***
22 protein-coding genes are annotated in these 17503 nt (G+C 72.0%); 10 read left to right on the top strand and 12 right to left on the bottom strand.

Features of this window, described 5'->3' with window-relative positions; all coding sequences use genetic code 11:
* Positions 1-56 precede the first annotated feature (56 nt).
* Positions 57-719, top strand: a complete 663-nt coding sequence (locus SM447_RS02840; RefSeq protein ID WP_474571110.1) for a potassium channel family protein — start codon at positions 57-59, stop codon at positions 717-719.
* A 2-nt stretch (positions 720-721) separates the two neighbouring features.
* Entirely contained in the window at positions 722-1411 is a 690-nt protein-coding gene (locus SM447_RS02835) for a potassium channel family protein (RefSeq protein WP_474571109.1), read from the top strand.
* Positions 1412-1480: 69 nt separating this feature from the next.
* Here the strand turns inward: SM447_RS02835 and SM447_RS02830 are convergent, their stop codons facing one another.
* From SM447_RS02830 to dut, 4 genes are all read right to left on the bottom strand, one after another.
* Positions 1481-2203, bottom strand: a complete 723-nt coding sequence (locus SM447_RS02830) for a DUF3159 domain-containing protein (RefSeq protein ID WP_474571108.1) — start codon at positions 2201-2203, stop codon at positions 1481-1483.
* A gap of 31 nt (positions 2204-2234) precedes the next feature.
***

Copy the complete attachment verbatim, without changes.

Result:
22 protein-coding genes are annotated in these 17503 nt (G+C 72.0%); 10 read left to right on the top strand and 12 right to left on the bottom strand.

Features of this window, described 5'->3' with window-relative positions; all coding sequences use genetic code 11:
* Positions 1-56 precede the first annotated feature (56 nt).
* Positions 57-719, top strand: a complete 663-nt coding sequence (locus SM447_RS02840; RefSeq protein ID WP_474571110.1) for a potassium channel family protein — start codon at positions 57-59, stop codon at positions 717-719.
* A 2-nt stretch (positions 720-721) separates the two neighbouring features.
* Entirely contained in the window at positions 722-1411 is a 690-nt protein-coding gene (locus SM447_RS02835) for a potassium channel family protein (RefSeq protein WP_474571109.1), read from the top strand.
* Positions 1412-1480: 69 nt separating this feature from the next.
* Here the strand turns inward: SM447_RS02835 and SM447_RS02830 are convergent, their stop codons facing one another.
* From SM447_RS02830 to dut, 4 genes are all read right to left on the bottom strand, one after another.
* Positions 1481-2203, bottom strand: a complete 723-nt coding sequence (locus SM447_RS02830) for a DUF3159 domain-containing protein (RefSeq protein ID WP_474571108.1) — start codon at positions 2201-2203, stop codon at positions 1481-1483.
* A gap of 31 nt (positions 2204-2234) precedes the next feature.